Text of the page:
'Contribution Revolution' More Important Than You May Think

How Intuit, Others Let Users Grow Their Business

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Pete Blackshaw
Pete Blackshaw
Scott Cook, founder-chairman of Intuit, just published a very important cover article in the October issue of the Harvard Business Review. It's worth reading -- maybe a couple of times.

In the article, titled "The Contribution Revolution: Letting Volunteers Build Your Business," he puts real backbone -- sans Web 2.0 buzzwords or social-media hype -- on the argument that customer participation drives tangible enterprise value.

"Every day, millions of people make all kinds of voluntary contributions to companies -- from informed opinions to computing resources -- that create tremendous value for this firm's customers and, consequently, for their shareholders," he writes.

He then proceeds to define what he refers to as a "user-contribution system" -- essentially methods for "aggregating and leveraging people's contribution or behaviors in ways that are useful to other people." Users can come from any number of stakeholder groups -- customers, employees, lead prospects and beyond -- and firms benefit from their participation on a number of important levels: operating costs, marketing efficiency, HR/employee training, and product development, to name just a few.

From Google to P&G
Examples of user-contribution systems include everything from Google's algorithmic link-love model and the obvious Wikipedia group-editing to the more review-focused Zagat guides and BestBuy's employee-intranet, known as BlueShirtNation. Cook even generously credits Unilever's "In the Motherhood" user forum and Procter & Gamble's BeingGirl online community for teenage girls as examples of user-contribution systems.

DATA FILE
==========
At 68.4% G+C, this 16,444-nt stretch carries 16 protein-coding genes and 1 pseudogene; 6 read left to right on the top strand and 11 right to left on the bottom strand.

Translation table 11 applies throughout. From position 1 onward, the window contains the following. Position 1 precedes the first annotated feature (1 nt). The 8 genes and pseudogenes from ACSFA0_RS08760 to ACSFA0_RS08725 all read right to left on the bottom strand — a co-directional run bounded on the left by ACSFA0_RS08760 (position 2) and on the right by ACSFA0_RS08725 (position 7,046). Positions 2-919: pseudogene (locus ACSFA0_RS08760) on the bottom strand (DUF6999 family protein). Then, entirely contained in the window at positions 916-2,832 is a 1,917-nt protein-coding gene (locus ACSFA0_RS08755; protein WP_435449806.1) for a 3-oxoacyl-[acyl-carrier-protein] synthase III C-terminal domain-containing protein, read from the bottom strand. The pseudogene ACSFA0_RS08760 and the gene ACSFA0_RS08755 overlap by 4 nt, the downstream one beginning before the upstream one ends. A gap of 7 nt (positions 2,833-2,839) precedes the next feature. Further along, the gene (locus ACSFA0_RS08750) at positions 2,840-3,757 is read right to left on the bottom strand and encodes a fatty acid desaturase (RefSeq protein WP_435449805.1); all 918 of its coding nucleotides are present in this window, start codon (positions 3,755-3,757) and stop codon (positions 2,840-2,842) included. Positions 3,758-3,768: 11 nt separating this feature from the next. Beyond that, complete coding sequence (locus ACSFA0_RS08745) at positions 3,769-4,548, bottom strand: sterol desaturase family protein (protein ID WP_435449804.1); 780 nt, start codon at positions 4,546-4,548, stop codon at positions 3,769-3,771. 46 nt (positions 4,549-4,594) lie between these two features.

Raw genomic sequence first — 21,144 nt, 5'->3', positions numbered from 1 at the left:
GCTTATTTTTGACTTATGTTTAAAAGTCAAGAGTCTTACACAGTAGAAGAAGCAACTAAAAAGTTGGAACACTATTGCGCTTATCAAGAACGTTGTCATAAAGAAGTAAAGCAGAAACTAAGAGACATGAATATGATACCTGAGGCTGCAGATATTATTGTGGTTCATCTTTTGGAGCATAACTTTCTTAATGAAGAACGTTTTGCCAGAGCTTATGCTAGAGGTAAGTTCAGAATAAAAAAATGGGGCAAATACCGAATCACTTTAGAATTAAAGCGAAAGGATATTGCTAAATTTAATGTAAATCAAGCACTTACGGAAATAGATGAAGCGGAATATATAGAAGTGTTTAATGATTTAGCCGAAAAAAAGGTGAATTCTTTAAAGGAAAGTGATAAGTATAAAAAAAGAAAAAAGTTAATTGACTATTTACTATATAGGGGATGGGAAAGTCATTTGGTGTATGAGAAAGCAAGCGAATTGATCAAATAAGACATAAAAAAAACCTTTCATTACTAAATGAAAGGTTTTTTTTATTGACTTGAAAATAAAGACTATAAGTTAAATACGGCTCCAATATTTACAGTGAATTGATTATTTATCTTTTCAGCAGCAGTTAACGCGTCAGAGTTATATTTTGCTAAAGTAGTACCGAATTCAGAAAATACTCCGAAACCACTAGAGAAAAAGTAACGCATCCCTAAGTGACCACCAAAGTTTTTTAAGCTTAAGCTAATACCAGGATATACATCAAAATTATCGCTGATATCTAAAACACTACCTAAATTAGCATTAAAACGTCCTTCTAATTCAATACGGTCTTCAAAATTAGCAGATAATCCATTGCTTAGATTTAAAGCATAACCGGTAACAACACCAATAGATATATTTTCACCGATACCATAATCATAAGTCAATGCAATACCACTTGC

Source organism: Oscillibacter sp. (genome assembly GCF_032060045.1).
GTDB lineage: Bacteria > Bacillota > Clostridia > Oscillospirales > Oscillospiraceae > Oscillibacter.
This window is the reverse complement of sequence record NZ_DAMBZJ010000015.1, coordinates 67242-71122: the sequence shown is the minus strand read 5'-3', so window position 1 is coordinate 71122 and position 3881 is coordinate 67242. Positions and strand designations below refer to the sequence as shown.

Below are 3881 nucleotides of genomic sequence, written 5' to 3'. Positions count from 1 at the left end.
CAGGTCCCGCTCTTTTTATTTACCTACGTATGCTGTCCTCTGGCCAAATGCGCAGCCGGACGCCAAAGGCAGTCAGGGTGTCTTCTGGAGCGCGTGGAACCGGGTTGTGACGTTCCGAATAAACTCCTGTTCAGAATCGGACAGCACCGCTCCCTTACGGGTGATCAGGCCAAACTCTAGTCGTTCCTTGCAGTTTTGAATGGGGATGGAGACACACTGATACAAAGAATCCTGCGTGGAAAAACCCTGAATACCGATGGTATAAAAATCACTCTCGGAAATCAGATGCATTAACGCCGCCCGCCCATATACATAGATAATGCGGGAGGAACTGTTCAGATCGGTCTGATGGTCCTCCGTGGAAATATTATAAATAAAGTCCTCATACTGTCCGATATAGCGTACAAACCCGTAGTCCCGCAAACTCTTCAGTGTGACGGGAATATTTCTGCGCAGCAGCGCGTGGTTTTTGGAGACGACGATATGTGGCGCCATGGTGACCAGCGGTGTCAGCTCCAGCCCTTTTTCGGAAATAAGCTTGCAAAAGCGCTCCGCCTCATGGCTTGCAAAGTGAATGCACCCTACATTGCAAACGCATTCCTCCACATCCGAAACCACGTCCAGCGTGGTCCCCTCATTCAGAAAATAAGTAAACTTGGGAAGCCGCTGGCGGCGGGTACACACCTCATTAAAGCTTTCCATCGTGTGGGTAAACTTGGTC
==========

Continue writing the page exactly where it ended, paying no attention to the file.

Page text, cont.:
He isn't the first person to make this argument, but his credibility elevates it to a new rigor and persuasiveness. Intuit is one of the more successful and disciplined practitioners of user-generated systems, its hugely popular TurboTax, Quicken and QuickBooks user forums being a few examples of ideas put into action.

But it's worth noting that Intuit's success in this arena didn't happen overnight, as Cook notes. The firm spent several years testing different user-participation models before converging on the sticky concept of "embedding a Q&A community into a product itself -- that is, creating a user forum on every page of TurboTax, with questions and answers relevant to the topic of the particular page." Branded "Live Community," the forum has now been rolled out to QuickBooks Desktop products.

Today, user-contributions systems are so baked into Intuit's operating DNA that the company has general manager-level positions overseeing online communities. One of those managers, Scott Wilder, recently sat down with me over lunch to talk about Cook's article, word-of-mouth ethics (we're former board colleagues on the Word-of-Mouth Marketing Association) and other topics.

Laying down the pipes